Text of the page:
CERN-CKC TH Institute on Duality Symmetries in String and M-Theories

4/3-006 - TH Conference Room (CERN)

4/3-006 - TH Conference Room


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Hagen Mathias Triendl (CERN), Wolfgang Lerche (CERN)

Over the last few years there has been a growth in developing new geometric concepts associated to ideas coming from string and M-theory. These have included: generalised geometry; double field theory; U-duality manifest formulations of M-theory; extended exceptional geometries; and much more. These developments initially had various motivations including: making duality symmetries manifest in some framework; combining p-form gauge transformations with diffeomorphisms to produce a novel algebraic structure and other ideas concerning making a geometric formulation of gravity and p-form fields together. The key to these developments has been to extend the number of dimensions of spacetime to include novel directions that correspond to winding modes of strings or branes. The developments over the last few years have concentrated on developing the formalism in terms of the production of actions; identifying local symmetries and understanding how to project down from the higher dimensional theory to the usual spacetime description. By now the connection to ordinary supergravity and gauged supergravities in lower dimensions through the embedding formalism is quite well understood.
There are however several key questions that remain and the field is very active. Also, given the extensive development of the formalism, it is now the time to start applying it to problems of interest, in particular to questions concerning compactifications, black holes and fundamental mathematical structures.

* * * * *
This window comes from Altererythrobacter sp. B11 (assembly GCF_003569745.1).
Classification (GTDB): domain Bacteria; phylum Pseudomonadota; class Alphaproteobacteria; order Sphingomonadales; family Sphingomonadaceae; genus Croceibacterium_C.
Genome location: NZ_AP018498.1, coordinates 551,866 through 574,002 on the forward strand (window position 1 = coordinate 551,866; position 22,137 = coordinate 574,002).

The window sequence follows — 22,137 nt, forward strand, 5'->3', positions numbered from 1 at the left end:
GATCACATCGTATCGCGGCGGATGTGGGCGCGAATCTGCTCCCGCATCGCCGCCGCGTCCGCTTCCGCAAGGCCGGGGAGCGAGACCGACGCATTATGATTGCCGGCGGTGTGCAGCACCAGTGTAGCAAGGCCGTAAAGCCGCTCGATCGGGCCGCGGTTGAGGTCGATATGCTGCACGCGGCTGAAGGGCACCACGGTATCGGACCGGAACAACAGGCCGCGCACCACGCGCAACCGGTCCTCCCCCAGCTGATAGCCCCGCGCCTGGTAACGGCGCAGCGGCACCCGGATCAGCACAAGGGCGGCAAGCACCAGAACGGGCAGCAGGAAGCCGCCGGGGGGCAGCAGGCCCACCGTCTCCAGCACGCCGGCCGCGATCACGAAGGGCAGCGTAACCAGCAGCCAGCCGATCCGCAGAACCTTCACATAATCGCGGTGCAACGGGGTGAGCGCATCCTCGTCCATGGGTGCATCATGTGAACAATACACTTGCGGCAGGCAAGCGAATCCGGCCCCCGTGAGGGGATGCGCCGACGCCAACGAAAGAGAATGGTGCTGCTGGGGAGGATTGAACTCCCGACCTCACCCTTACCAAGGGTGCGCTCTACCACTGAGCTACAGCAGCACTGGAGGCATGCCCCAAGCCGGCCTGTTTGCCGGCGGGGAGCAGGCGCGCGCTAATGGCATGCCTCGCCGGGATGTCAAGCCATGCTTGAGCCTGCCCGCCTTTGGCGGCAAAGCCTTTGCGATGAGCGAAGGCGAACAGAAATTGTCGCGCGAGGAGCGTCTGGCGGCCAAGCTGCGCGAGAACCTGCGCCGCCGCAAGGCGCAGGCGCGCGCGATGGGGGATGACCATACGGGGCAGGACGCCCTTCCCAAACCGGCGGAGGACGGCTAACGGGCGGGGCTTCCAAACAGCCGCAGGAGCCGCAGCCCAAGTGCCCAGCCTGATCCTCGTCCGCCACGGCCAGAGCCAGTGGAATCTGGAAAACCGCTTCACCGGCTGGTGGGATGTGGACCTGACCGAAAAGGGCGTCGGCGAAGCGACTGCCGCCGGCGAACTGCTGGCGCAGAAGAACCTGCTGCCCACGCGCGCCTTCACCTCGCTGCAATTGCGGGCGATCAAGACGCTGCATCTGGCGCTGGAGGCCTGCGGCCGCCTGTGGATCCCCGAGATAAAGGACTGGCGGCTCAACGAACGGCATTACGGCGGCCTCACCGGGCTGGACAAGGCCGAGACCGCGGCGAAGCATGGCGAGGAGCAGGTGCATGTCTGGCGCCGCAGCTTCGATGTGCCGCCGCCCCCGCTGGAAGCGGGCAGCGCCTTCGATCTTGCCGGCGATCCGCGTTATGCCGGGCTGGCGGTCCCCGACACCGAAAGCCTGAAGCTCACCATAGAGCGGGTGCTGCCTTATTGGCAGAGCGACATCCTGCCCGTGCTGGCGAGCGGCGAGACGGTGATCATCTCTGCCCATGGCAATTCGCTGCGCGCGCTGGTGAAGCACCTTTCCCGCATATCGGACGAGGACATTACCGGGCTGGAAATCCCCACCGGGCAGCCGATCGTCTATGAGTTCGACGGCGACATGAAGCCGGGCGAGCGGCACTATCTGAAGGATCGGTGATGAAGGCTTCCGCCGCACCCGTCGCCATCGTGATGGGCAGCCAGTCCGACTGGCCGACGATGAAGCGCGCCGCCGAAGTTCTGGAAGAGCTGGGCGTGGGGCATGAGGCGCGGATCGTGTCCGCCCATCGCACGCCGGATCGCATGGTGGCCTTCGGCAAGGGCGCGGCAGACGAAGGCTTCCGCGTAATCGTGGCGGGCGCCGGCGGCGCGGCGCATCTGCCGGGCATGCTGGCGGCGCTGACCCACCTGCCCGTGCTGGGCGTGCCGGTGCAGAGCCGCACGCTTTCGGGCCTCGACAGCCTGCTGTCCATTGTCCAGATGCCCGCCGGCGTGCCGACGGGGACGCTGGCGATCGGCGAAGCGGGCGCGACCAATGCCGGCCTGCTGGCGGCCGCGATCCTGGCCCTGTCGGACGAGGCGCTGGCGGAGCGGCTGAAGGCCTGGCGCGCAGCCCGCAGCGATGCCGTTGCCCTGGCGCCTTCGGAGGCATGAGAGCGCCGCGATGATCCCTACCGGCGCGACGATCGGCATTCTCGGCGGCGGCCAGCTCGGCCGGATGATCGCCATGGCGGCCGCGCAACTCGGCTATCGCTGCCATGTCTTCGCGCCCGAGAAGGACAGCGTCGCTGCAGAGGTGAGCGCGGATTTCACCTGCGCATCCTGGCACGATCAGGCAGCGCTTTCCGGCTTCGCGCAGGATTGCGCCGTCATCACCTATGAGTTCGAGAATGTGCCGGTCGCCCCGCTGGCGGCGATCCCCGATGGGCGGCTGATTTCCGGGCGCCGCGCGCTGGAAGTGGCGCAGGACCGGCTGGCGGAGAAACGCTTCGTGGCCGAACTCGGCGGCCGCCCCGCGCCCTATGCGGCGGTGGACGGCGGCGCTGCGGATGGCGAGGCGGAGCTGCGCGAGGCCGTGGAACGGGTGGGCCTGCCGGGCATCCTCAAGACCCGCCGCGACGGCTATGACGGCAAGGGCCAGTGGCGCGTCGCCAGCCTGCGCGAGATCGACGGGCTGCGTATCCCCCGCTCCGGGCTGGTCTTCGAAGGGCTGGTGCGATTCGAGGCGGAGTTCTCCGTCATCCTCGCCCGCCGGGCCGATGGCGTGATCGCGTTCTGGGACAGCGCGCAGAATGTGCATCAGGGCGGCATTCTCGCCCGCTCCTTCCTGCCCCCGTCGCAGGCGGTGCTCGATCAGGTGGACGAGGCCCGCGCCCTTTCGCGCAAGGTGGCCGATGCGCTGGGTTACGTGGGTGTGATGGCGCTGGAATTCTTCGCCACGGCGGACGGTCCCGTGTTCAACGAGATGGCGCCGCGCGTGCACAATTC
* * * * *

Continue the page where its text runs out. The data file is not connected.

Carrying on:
Organizers: David Berman, Martin Cederwall, Nakwoo Kim, Sang Min Lee, Wolfgang Lerche, Jeong-Hyuck Park, Hagen Triendl



  • the possibility of producing and rigorously investigating genuinely non-geometric backgrounds in double field theory and M-theory equivalents as generalised geometric backgrounds;
  • the physical interpretation of DFT in the absence of isometries and localisation in winding space;
  • the geometric description of the so called “exotic branes” of deBoer and Shigemori;
  • a tool for understanding mirror symmetry;
  • the various mathematical structures behind extended and double geometry such as possible non-associative structures;
  • new phenomenological implications of non-geometric compactifications;
  • the study of cosmological backgrounds
  • the understanding of a genuine CFT description of DFT;
  • quantum aspects of these theories;
  • application of these ideas to black hole physics, thermodynamics and singularity structure;
  • what is the global structure of the exceptional geometries both in terms of finite gauge transformations and in terms of a geometric patching to give global solutions.
  • Allen Egon Cholakian
  • Anna Karlsson
  • Athanasios Chatzistavrakidis
  • Axel Kleinschmidt
  • Bianca Letizia Cerchiai
  • Charles Strickland-Constable
  • Charlotte Kirchhoff-Lukat
  • Chen-Te Ma
  • Chris Blair
  • Chris Hull
  • David Andriot
  • David Berman
  • Diego Marques
  • Edvard Musaev
  • Emanuel Malek
  • emilio torrente-lujan
  • Eric Bergshoeff
  • Euihun Joung
  • Falk Hassler
  • Felix Rudolph
  • George Moutsopoulos
  • Georgios Papadopoulos
  • Hagen Mathias Triendl
  • Jakob Palmkvist
  • Jeong-Hyuck Park
  • Jose Alejandro Rosabal Rodriguez
  • Jose J. Fernandez-Melgarejo
  • Juan Jottar
  • Junyeong Ahn
  • Kanghoon Lee
  • Larisa Jonke
  • Martin Cederwall
  • Masaki Shigemori
  • Minwoo Suh
  • Mohsen Alishahiha
  • Murat Gunaydin
  • Nakwoo Kim
  • Olaf Hohm
  • Pascal du Bosque
  • Ralph Blumenhagen
  • Rob Leigh
  • Sang Heon Yi
  • Sergey V. Ketov
  • Seungjoon Hyun
  • Seyedeh Maryam Nourbakhsh
  • Soo-Jong Rey
  • Sung Moon Ko
  • Wolfgang Lerche
  • Wonyoung Cho
  • Woohyun Rim
  • Yoonji Suh
  • Yuho Sakatani